Libraries are a socially conscious organization but I don’t think we spend enough time explaining that to teens. And we should.

Keep up on technology and trends but don’t chase the shiny new toy. Tech and trends change every day. We need to be aware of what’s new and how it works but we don’t necessarily have to use every new tool that comes our way. Set aside 30–60 minutes a week to research tech trends, YouTubers, and the world of teens in general. Take a step back and think about your strategy for every new piece of technology or social media platform that comes along. Before you decide to put some time into something, ask yourself–what is your goal?

Two years ago, we bought our teen an iPhone. I was psyched that I would be able to find her anytime, anywhere thanks to texting! It went smoothly–until she stopped answering my texts. I got mad. I confronted her. “Mom,” she said calmly, “No one texts anymore. We Snapchat.” Does that mean I should immediately go start snapping on the library account to connect with teens? Not necessarily.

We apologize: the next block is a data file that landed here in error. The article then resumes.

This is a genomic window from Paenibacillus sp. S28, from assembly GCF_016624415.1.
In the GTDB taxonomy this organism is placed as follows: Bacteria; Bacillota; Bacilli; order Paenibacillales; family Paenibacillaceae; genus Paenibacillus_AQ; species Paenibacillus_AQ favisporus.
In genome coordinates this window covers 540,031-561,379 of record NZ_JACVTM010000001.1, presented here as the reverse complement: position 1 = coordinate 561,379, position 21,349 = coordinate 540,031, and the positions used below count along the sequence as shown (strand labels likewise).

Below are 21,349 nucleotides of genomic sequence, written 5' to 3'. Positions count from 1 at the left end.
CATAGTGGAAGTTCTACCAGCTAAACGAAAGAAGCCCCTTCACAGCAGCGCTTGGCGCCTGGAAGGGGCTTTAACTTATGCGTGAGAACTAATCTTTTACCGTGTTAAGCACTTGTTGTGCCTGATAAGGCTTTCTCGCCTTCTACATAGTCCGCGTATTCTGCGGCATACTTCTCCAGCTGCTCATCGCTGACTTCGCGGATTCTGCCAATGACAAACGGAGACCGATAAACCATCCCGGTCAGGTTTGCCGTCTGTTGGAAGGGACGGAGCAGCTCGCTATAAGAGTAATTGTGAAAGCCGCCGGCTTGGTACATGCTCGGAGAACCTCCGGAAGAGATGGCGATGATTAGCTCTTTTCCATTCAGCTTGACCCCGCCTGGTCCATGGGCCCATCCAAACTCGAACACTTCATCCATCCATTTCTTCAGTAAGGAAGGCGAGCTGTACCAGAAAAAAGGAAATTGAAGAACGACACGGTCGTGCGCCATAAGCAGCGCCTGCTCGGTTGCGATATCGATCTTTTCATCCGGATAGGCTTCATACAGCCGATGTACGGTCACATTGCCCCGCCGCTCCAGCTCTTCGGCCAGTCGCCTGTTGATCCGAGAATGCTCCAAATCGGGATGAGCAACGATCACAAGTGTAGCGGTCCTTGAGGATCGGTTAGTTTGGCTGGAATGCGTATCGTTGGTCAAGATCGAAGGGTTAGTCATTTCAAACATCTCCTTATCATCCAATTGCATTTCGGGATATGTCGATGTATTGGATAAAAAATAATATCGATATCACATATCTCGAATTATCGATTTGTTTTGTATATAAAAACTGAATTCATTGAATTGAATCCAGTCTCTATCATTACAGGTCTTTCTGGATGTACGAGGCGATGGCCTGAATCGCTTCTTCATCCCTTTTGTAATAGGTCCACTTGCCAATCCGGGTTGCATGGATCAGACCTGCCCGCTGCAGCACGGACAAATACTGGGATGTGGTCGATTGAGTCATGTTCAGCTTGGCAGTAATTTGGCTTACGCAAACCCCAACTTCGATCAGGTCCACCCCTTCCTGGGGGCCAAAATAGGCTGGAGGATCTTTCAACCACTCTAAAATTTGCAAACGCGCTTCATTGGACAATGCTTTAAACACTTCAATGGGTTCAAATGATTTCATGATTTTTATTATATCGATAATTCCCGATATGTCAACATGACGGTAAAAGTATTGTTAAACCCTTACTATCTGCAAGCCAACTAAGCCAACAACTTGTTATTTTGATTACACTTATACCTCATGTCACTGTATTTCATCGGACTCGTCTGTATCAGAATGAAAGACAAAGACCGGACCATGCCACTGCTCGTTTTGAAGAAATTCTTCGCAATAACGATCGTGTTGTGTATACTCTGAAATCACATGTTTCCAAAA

Instead of running to work the next day and posting, I talked with the teen librarians, did some research, and decided to move forward with Snapchat. We would post only twice a week and our goal would be brand awareness. We’re not taxing our resources and we’re experimenting to see what works. And we’ve left ourselves room to pull back if it becomes clear that it’s not working.

Shiny new toys are awesome and fun. But sometimes the fun is short-lived. Be smart with your resources and make the right decisions for your library cardholders.